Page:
The Fog of Boredom

Boredom is not necessary, neither is it illegal. Resorting to subjects, verbs and objects that are illegal often serves as boredom’s potent antidote. For a while, anyway. Until one becomes bored with whatever illegal activity, hormones will surge, chemicals will churn life into the dull grey soft matter that is the hardware of consciousness. We are children squishing ants on the front porch. Nothing wrong with that, even kind of addictive. And it never gets old until we do.
Let’s turn things up a notch. That bird over there needs a rock thrown at it, we think, and throw one in its direction not intending to hit the target, which it does. The sparrow falls quickly, unaware of how or why or even that it has become acutely inert.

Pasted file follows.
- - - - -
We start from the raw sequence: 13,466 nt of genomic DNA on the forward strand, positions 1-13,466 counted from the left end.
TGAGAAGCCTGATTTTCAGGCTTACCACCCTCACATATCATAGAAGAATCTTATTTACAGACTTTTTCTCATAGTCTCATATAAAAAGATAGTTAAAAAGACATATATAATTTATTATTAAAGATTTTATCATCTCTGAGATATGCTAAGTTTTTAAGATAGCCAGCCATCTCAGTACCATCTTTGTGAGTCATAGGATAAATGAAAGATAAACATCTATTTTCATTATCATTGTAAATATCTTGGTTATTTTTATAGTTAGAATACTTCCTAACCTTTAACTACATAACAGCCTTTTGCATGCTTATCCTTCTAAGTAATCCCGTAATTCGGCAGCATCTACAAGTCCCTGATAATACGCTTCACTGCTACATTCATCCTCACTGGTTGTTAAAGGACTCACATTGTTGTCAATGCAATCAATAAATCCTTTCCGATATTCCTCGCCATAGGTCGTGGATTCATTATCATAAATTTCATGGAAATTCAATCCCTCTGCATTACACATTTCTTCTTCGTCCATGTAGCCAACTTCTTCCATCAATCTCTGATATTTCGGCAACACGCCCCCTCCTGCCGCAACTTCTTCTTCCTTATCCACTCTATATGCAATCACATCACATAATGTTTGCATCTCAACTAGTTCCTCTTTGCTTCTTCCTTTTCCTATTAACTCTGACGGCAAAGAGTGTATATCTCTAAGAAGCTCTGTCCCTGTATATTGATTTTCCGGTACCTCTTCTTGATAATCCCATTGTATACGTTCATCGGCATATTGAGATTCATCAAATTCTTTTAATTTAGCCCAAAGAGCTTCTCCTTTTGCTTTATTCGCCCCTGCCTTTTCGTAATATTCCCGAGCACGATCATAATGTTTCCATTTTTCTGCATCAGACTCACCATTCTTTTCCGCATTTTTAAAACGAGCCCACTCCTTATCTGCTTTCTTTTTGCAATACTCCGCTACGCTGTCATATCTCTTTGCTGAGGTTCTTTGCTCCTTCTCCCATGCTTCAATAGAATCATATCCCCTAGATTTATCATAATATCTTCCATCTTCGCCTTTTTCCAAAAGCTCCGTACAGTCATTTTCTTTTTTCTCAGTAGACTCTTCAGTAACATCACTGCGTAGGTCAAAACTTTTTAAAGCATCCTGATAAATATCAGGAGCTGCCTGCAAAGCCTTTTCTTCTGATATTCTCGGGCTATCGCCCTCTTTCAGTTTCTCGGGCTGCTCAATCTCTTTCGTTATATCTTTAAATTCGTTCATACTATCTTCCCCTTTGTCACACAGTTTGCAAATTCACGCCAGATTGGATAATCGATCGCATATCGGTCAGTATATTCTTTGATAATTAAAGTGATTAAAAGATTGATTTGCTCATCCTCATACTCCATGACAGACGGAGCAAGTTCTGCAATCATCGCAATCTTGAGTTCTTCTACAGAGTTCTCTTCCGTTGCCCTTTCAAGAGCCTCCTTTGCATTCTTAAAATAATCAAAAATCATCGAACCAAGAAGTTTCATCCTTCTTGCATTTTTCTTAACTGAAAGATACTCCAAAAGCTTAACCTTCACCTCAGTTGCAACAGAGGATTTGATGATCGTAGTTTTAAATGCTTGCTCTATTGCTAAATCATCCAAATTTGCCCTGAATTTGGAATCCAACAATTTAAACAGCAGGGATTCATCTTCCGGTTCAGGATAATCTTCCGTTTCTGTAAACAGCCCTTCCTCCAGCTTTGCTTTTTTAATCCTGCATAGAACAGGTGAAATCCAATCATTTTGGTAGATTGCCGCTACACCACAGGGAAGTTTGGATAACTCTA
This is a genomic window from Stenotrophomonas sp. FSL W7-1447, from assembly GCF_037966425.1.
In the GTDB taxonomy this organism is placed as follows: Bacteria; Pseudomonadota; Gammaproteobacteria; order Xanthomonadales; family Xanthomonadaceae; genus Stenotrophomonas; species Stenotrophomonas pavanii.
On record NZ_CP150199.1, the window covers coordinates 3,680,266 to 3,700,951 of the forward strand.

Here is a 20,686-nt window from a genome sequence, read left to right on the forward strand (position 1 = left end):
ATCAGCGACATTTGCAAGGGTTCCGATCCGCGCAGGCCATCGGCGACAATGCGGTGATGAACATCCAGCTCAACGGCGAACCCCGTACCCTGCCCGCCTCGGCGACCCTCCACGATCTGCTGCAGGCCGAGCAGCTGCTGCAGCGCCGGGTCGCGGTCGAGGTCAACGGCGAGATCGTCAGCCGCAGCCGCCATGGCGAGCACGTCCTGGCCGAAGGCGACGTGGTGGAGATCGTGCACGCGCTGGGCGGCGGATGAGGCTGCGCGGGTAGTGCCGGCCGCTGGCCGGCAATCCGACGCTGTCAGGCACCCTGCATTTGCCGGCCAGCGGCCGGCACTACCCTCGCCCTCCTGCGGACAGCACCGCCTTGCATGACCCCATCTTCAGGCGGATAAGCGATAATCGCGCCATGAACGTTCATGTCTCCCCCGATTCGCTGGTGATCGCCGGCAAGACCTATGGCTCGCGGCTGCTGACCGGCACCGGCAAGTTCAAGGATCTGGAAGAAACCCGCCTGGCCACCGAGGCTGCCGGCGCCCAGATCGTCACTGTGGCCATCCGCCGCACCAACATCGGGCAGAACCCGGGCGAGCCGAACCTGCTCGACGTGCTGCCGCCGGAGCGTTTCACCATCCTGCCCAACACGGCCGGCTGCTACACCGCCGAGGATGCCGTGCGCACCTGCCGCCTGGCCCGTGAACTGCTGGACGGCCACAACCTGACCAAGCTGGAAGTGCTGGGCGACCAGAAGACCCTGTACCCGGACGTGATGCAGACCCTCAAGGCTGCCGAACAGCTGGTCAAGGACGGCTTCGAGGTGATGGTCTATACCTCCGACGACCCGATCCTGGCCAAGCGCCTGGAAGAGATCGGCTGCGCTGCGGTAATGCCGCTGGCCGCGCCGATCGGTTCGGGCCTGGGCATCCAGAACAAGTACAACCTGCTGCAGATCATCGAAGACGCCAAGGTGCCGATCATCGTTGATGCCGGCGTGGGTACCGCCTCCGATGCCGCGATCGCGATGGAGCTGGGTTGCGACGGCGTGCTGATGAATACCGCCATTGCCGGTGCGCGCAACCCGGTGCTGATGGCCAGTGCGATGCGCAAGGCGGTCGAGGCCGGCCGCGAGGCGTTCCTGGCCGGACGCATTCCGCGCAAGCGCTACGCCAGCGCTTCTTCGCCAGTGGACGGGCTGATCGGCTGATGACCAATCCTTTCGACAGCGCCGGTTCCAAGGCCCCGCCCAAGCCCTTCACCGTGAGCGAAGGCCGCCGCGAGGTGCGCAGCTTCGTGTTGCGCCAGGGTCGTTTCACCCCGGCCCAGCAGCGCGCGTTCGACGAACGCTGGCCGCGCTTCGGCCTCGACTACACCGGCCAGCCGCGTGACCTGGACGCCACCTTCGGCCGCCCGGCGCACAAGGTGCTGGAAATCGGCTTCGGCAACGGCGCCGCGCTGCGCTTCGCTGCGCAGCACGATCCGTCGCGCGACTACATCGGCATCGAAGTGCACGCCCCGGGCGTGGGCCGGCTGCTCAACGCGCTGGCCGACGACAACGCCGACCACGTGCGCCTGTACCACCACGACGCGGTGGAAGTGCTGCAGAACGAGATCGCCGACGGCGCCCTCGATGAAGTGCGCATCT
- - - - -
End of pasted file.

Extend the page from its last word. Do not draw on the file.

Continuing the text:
A few years later another juvenile ensemble has assembled, waiting to pounce. That kid with the new bicycle (sweet tufted banana seat, suicide handlebars, nothing but chrome for fenders) sees them staring at him. He innocently leaves it unlocked in front of the drug store. The glass door doesn’t even shut before one of the boys mounts the stingray and flies it to the next neighborhood. Hey, it’s something to do. The dork comes out holding a candy bar he will never eat. Sick with loss, new emptiness where his new bike was a few minutes earlier, safe, solid and real, all his, suited to no one else. How dare anyone ride it but him. He must walk the city block to his home. It’s a joyless hike, the distance compounded as barefooted forced march. The void that is his loss weighs on him brutally. That fine machine, the envy of the other boys, the most significant physical extension of his personal identity, the thing that got him from place to place in style, gone.